The Library of Congress announced last November the important news that George Washington University Professor Maeva Marcus has been named the general editor of the Oliver Wendell Holmes Devise History of the Supreme Court. Somehow I missed that until Les Benedict brought it to my attention recently. There is a really great story behind the Holmes Devise History -- it's that back when Holmes passed away he left a fortune to the United States. What a great gesture of his values -- from an era when people still thought that the United States government was a solution, or part of the solution to our nation's problems. I bet there's great insight into Holmes' mind here -- just as we can see other people's hopes and dreams in their wills.
In the mid-1950s Congress created the Oliver Wendell Holmes Devise fund to produce a definitive history of the Supreme Court. And for decades the volumes rolled out -- the early ones were encyclopedic and celebratory. (The Cambridge University Press website has more details on the authors and their volumes.) More recently they have been more focused on ideas -- among my favorite works of legal history are G. Edward White's The Marshall Court and Cultural Change, 1815-1835 and William Wiecek's The Birth of the Modern Constitution: The United States Supreme Court, 1941–1953. And I guess there are still some in the works -- Morton Horwitz is writing the volume on the Warren Court and Robert Post is writing the volume on the 1920s: Constitutional Rights and the Regulatory State, 1921–30. I think there's some consideration of whether they're going to produce new volumes to replace the older volumes, such as the pre-Marshall Court and maybe the Taney Court. I think this is an outstanding idea.
There is a long history to these volumes, which is pretty interesting in itself and also in what it says about the shifting interpretations of the Supreme Court and in what it says about the place of history -- and particularly this history -- in our nation's politics. Richard Paschal gives the history of this in his review of William Wiecek's volume in the Green Bag. Richard's review is worth a read for this alone and for the role that Felix Frankfurter played in this, as well as Paul Freund. Sandy Levinson tells some of this in his extended review of G. Edward White's volume. (White took up the task of the Marshall Court after Gerald Gunther spent years on the project.) The general editors have been a distinguished group, from Paul Freund to Stanley Katz, to now Maeva Marcus. And its so exciting to use this grand project as a way of gauging how we think about the Supreme Court and constitutional law over time.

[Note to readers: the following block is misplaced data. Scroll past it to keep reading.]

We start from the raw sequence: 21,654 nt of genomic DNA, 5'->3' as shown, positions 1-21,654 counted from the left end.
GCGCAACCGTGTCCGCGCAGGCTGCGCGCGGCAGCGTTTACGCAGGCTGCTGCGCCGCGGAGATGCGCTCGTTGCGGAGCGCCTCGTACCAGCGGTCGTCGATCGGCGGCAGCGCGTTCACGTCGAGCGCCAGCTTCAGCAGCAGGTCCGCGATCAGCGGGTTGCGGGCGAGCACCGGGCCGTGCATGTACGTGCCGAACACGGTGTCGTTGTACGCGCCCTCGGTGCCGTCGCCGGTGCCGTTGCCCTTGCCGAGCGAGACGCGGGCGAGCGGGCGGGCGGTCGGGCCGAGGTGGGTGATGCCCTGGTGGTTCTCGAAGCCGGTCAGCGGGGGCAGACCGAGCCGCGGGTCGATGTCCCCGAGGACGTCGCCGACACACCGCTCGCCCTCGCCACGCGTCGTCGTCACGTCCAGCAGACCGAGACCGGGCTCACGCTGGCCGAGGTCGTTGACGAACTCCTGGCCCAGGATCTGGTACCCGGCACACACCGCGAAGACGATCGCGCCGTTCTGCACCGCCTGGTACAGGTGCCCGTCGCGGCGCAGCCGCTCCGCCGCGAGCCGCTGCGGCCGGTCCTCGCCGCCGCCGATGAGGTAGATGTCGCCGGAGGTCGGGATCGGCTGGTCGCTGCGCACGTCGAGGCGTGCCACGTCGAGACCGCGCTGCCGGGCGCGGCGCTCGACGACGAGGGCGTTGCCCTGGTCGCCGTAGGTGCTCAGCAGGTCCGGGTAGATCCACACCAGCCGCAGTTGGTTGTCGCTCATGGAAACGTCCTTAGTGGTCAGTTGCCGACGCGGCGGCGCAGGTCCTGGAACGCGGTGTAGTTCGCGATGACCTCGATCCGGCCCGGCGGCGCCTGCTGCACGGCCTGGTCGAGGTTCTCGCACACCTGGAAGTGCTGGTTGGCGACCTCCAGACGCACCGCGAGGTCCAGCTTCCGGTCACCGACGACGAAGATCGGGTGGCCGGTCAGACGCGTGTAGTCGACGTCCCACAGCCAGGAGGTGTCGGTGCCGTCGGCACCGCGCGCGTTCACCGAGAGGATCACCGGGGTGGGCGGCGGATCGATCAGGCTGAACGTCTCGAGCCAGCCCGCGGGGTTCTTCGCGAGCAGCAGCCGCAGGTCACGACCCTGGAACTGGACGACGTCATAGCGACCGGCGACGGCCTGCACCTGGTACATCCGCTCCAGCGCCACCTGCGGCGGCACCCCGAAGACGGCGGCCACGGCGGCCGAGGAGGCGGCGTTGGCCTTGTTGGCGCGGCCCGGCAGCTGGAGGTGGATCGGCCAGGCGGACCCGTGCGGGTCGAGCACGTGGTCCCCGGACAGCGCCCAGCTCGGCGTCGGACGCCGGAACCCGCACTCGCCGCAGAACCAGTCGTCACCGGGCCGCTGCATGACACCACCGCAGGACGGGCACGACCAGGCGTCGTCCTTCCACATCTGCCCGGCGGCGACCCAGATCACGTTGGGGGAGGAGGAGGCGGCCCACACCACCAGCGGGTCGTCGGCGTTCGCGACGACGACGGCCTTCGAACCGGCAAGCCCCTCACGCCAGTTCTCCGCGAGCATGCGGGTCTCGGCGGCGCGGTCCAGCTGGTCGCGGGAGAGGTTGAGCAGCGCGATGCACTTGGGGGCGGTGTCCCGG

Cribbing now from the Library of Congress' announcement:
Marcus was appointed general editor of the Holmes Devise History of the Supreme Court by former Librarian of Congress James H. Billington, who served as chair (ex officio) of the Permanent Committee until his retirement on Sept. 30, 2015. Marcus succeeds Stanley N. Katz, president emeritus of the American Council of Learned Societies and professor of public and international affairs at Princeton University, who has served a co-general editor of the Holmes Devise History of the Supreme Court from 1978 to 1989 and as general editor from 1990 to 2015. He will continue to advise the Permanent Committee as general editor emeritus.
The Permanent Committee has five members, including the Librarian of Congress and four presidentially appointed members, who each may serve an eight-year term. Current members are Rachel Moran, dean of the University of California at Los Angeles Law School; Linda Kerber, a past president of the American Historical Association and Harmswoth Professor at Oxford University; and Les Benedict, professor emeritus at Ohio State University. One position is vacant.
I'm very happy to hear that Maeva is taking this over! Congratulations to Maeva and to the Holmes Devise History. This is fabulous news all around!
Legal history blog posted about this last November; I'm not sure how I missed it.
The image is of a Massachusetts monument to the Battle of the Wilderness, where Oliver Wendell Holmes was an officer. (Close readers of the faculty lounge with an outstanding memory may remember that this was the subject of a trivia question back in November 2012 and our dear, departed friend Calvin Massey identified it. I'm very much looking forward to the conference honoring Calvin at the University of New Hampshire this fall. More details to follow.)